Medicare Medical Savings Account Loans

Medicare covers many of your medical expenses after you turn 65. However, there are some things it does not cover, which is why beneficiaries in Florida and Texas often choose a Medicare Advantage plan or a Medicare Supplement plan. This page will focus on a particular type of Medicare Advantage (Part C) plan: Medical Savings Account loans or MSAs for short.

Who’s Eligible for a Medicare MSA?

If you have Original Medicare (Parts A and B), you may qualify for a high-deductible MSA plan, which uses a flexible savings account funded by the government each year.

If any of these apply to you, you’re INELIGIBLE:

  • You’re in hospice care
  • You qualify for Texas or Florida Medicaid
  • You have End-Stage Renal Disease
  • You live outside the U.S. for half the year or more
  • You already have health insurance that would cover some or all of your annual deductible

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How Do Medicare MSAs Work?

MSA plans are sold by private insurance companies that contract with banks to arrange the savings accounts. Medicare places a specific amount of money into your account at the beginning of each year. The deposited money is tax-exempt, and you can withdraw it from your MSA, tax-free, so long as you use it for approved medical expenses.

Coverage is provided only when you meet the high deductible, which includes inpatient hospital insurance (Medicare Part A) and outpatient medical insurance (Medicare Part B).

Some MSAs may offer additional coverage for dental, vision, or hearing care. Since MSAs typically don’t include prescription drug coverage, you can enroll in a separate Medicare Part D plan. 

Important Note: Only Medicare-covered services count toward your MSA deductible. Copayments on medications will not count.

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You’re responsible for all medical costs BELOW the deductible.

Once you have hit your yearly deductible using the MSA loan, the remainder of your Medicare-eligible healthcare costs are COVERED for the rest of the year.

What’s Covered?



Part A hospital care

Part B outpatient care

Prescription drugs

Not automatically

Vision, dental, or hearing aids

Not automatically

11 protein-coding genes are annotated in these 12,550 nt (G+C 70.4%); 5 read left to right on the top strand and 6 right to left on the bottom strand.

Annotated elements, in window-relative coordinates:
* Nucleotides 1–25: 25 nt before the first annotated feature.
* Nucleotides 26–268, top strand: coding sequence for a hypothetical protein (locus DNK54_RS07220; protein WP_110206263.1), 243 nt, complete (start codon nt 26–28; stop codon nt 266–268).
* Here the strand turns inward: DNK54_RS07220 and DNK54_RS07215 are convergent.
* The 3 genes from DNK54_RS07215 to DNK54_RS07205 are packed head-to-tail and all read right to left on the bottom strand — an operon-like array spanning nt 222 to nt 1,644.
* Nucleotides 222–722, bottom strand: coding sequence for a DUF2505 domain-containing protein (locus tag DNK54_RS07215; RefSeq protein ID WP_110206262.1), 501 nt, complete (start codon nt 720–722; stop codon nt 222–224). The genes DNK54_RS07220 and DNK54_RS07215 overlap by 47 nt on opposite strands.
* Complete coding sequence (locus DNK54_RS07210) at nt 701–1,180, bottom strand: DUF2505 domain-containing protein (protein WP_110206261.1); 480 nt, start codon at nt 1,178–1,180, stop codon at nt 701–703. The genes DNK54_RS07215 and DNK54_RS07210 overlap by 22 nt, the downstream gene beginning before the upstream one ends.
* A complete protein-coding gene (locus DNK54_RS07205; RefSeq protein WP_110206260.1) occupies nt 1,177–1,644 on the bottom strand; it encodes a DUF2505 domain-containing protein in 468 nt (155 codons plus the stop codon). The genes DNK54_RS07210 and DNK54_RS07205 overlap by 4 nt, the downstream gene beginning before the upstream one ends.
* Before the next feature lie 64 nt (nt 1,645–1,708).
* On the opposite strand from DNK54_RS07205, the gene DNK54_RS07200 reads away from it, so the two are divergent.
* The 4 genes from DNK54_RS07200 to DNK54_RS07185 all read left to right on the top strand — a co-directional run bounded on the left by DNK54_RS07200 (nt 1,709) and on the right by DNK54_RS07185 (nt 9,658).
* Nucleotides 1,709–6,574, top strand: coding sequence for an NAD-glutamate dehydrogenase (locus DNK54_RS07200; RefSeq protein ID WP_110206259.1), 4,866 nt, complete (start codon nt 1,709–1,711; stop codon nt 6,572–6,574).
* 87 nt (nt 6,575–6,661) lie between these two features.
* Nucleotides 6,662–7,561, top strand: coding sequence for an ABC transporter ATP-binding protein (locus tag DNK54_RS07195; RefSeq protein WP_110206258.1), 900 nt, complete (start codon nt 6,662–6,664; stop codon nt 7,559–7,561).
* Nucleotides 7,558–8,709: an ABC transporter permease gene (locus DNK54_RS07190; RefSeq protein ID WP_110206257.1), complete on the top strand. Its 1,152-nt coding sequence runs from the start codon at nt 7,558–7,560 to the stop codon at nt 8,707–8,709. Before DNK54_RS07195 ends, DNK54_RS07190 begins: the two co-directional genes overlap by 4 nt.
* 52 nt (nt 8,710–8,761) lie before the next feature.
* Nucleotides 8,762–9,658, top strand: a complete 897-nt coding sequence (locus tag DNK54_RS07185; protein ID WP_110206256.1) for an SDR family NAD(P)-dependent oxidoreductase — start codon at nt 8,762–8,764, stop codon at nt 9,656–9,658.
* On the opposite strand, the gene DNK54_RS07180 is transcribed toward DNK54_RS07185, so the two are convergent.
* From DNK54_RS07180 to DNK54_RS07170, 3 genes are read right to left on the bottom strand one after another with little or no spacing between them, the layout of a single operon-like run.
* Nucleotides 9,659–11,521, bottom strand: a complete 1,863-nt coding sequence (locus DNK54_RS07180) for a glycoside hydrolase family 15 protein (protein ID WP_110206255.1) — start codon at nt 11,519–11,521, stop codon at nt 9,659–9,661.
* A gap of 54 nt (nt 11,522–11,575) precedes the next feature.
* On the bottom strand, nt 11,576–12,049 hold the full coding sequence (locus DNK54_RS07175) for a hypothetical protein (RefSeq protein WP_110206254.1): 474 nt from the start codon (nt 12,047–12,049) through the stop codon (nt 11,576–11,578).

Alternative medicine


Nutritional supplements


Cosmetic procedures


Diagnostic tests 

* Maybe

Physical therapy

* Maybe

Chiropractic care

* Maybe

* on a case-by-case basis

When Should I Enroll?

You can join during Medicare AEP from October 15 to December 7 each year. You can also enroll in a Medicare MSA when you first enroll in Medicare Part B.

How Much Will I Have to Pay?

It’s difficult to pinpoint your exact costs. MSA policyholders in Texas and Florida will keep paying their Medicare Part B monthly premium of $148.50, as well as a premium for enrolling in a standalone Part D plan.

As soon as you receive your initial deposit, you can transfer it from your MSA to a different savings account — although the bank may have certain rules about transfer fees, minimum balances, and/or interest rates.

Is a Medicare MSA a Good Choice?

Medicare MSA loans are more like a self-directed health insurance plan than a managed Medicare Advantage program. The money deposited into someone’s account is yours to keep when you stay in the plan. And it goes with you, just like how an employer-plan HSA is portable.

Disabled Medicare beneficiaries (under 65) can get good protection from an MSA. But an MSA plan can also be attractive for healthy Medicare recipients with zero chronic health conditions. You’ll want to look at the plan’s annual deductible, but it may cover MOST routine spending for healthy applicants. Therefore, MSAs are a cheaper way to insure against dire health risks.

Contact an Agent to Learn More

MSA plans vary, so it’s best to contact a professional to see if one is right for you. Lacayo Group Insurance is well-versed in Medicare Advantage and Medicare Supplement plans, so give us a call today!